Rupees on the Shore

Posted on 4/16/2019

Two shipwrecks a century ago contained cargo with well-preserved Government of India and Hyderabad Rupees.

Trade has been a key cornerstone of India’s history, with its spices and exotic goods desired around the world. Countries set up trade routes to supply Europe with its growing demand for spices and goods from India.

East India Trading Company was the first company to establish a trade route for England, but Spain, Portugal and the Dutch had already been well established before East India Company sought its own trade. East India sought to gain favor with the reigning Mughal Empire of India and establish a foothold with factories. This would be England’s first step into making India a colony.

The East Indian Company spread throughout Asia in the late 1700s, becoming a behemoth of trade and power while India was dealing with infighting between its states. The Princely States of India were made up hundreds of different rulers, all of which were in control of their own state. East India Company had a massive army that made it a desirable ally to the local rulers of India.

The Company began gaining administrative privileges over India’s states and imposing taxes, all with the local rulers' blessing. In 1857, the Great Rebellion broke out due to some of India’s states thinking the British had gained too much influence over them. Britain subdued the rebellion and aimed to establish a stronger local government to quell future problems. The Government of India Act of 1858 was passed.

The era of British Raj, meaning British Rule, had officially begun. The act dissolved the East Trading Company and transferred all its rights to Britain, officially establishing a local British government. The British set up a very similar banking system to England, which required all money issued to be backed by precious metals.

At the height of World War I, in 1918, a ship by the name of the S.S. Shirala began making the journey from England to supply a growing British India. Shortly after leaving its port, a German U-boat torpedoed the ship in the English Channel, sinking it.

The Shirala was carrying cargo, some of which included signed 1 Rupee notes and unsigned 5 and 10 note rupees. After being sunk, some of the cargo was reported to have washed up on the shore of southern England. Banknotes were among the wreckage on shore, but an exact number of how many is unknown. The prefixes of the 1 Rupee notes were not different from some of the 1 Rupee notes already in circulation. The 1 Rupee notes on board the ship were signed, making them legal tender.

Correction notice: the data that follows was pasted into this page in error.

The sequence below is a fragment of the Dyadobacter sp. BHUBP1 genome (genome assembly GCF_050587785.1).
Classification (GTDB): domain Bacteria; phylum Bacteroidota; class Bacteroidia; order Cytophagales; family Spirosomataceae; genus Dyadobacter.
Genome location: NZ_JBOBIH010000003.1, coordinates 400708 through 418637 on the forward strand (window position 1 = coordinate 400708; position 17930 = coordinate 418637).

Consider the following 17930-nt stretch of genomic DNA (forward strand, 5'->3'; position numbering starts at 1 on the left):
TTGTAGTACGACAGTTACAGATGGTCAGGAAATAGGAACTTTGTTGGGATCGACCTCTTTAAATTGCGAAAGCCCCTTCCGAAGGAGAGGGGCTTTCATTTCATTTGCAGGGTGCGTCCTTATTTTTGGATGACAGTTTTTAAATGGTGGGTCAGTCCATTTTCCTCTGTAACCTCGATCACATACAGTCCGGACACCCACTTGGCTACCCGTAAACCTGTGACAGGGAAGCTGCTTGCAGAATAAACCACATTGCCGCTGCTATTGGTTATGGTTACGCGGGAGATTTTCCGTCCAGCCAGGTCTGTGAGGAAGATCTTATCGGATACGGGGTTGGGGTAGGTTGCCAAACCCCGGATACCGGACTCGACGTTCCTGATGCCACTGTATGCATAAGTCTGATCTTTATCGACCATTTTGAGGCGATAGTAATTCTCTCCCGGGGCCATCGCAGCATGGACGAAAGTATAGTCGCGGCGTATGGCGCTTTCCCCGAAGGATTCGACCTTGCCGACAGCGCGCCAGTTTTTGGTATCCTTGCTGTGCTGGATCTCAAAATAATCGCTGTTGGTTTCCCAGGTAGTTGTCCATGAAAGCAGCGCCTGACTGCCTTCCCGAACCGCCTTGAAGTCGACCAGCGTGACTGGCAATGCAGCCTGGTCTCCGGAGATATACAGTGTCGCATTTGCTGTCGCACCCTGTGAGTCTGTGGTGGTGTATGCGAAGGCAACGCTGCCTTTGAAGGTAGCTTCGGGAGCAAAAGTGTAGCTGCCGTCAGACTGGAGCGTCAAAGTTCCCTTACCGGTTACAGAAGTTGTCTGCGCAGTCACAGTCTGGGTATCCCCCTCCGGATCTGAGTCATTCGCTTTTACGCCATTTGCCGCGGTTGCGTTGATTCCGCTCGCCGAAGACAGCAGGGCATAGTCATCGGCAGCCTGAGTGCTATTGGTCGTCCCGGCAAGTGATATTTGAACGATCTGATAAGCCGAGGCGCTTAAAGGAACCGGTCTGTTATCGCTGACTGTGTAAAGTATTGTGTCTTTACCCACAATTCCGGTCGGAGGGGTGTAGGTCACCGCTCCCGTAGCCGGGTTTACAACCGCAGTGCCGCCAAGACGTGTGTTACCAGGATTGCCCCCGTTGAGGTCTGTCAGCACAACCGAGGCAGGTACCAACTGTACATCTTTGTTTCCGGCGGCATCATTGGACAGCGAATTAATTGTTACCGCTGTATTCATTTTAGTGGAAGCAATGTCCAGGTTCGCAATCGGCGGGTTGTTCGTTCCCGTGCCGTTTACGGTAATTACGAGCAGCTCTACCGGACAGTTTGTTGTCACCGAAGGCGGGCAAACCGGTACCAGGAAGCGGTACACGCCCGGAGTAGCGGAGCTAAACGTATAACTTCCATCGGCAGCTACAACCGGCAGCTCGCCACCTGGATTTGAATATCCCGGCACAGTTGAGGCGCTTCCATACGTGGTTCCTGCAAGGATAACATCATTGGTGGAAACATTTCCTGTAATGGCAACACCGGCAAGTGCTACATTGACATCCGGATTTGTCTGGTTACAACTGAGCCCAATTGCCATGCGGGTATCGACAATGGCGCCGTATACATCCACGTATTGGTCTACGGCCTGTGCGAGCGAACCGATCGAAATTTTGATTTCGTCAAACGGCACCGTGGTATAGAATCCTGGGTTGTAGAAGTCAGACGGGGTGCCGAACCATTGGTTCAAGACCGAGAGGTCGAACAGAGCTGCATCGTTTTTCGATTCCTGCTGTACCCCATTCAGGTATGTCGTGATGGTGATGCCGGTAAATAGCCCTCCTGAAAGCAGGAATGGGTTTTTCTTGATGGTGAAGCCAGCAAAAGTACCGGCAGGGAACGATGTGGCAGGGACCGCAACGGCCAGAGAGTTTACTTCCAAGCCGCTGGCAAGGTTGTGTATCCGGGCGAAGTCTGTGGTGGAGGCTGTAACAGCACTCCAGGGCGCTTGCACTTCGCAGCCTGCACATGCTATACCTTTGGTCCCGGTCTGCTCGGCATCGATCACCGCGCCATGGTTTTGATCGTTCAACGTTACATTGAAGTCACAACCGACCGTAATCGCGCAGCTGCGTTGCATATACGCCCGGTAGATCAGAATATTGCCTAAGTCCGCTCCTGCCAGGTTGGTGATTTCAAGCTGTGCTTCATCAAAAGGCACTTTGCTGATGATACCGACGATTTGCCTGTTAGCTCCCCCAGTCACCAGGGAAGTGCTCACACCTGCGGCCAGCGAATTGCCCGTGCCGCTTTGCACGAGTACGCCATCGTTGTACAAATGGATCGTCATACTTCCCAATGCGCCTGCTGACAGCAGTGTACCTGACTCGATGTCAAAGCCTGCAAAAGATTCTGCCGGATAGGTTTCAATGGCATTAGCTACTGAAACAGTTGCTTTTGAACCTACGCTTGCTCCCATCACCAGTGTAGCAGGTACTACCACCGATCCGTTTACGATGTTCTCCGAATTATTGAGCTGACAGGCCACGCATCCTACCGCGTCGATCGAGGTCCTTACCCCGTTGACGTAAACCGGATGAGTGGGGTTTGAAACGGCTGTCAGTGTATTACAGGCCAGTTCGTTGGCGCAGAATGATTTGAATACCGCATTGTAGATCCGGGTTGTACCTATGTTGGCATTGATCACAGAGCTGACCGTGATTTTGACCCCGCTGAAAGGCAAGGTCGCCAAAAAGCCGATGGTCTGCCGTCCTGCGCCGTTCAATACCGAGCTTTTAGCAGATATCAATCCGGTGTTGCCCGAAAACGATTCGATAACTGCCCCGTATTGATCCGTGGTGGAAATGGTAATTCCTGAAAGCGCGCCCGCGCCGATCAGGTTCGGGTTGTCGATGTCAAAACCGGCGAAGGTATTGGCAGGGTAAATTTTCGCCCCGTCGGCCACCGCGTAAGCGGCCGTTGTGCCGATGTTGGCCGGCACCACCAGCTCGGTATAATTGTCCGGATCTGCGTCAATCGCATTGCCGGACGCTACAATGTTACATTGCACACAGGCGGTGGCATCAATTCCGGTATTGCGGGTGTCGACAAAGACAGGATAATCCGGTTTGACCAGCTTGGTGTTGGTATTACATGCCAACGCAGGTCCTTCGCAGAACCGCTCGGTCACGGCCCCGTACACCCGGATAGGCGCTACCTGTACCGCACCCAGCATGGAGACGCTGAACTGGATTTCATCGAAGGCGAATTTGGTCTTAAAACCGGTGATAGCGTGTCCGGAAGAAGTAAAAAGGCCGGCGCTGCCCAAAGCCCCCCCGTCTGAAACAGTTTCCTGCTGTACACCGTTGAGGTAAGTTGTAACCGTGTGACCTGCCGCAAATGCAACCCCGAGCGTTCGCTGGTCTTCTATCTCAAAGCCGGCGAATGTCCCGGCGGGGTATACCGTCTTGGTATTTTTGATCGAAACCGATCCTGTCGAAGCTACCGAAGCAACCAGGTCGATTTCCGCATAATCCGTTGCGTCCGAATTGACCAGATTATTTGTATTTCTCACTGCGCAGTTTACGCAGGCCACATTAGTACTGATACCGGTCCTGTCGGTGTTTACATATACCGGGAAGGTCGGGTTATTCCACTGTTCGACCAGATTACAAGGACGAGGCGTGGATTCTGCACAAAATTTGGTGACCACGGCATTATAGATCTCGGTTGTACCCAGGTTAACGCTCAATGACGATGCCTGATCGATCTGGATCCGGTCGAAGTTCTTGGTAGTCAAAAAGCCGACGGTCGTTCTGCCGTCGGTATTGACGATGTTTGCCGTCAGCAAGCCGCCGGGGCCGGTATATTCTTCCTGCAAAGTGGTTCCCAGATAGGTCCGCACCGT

Shortly after the sinking of the boat, England withdrew all 1 Rupee notes with prefixes A, K, L M and R, as these were known to be on board.

During World War I, England needed silver desperately. The Nizam, or the ruler of Hyderabad, gave Britain 2.5 million pounds of silver to help support the war effort during its severe shortage of silver. In turn, Britain allowed Hyderabad to issue its own currency, making this the only Princely State to have its own currency during British Raj. The shortage of silver is also what brought about the half, 1 and 2 rupee banknotes, having the Government of India issue banknotes instead of silver coins.

After the war, Hyderabad began printing its own notes to be used in its state with its newly granted permission from England. One ship by the name of the Egypt began sailing from London to Bombay in 1922 carrying gold, silver and banknotes for Hyderabad. It collided with another ship mid-route and sank 400 feet to the bottom of the ocean. The Egypt remained lost until 1930.

Once found, a recovery operation for its sunken cargo began. The majority of its precious goods were recovered by 1935, with the gold and silver recovered totaling over £1,000,000. A unique part of the recovery was finding banknotes from Hyderabad that were well preserved, considering they had been at the bottom of the ocean for over 10 years. An assortment of 5, 10 and 100 Hyderabad Rupees were salvaged, totaling over 1,000,000 in Hyderabad Rupees!

India - Princely States / Hyderabad, Pick# S265a, ND (1920) / FE1331, 10 Rupees, front.
PMG Graded 35 Choice Very Fine
Click image to enlarge.

These notes show the difficult task Britain had with supplying its local government in India and supporting the needs of its people. Ultimately, the British Raj came to end in 1947, when India gained its independence. The country was split into Pakistan and India.

Owning a piece of sunken treasure that is paper is quite rare, which makes these notes exceptional. The notes from the Egypt come up in auction occasionally and normally sell for less than one thousand dollars, making for an easier entry level compared to other wrecks.

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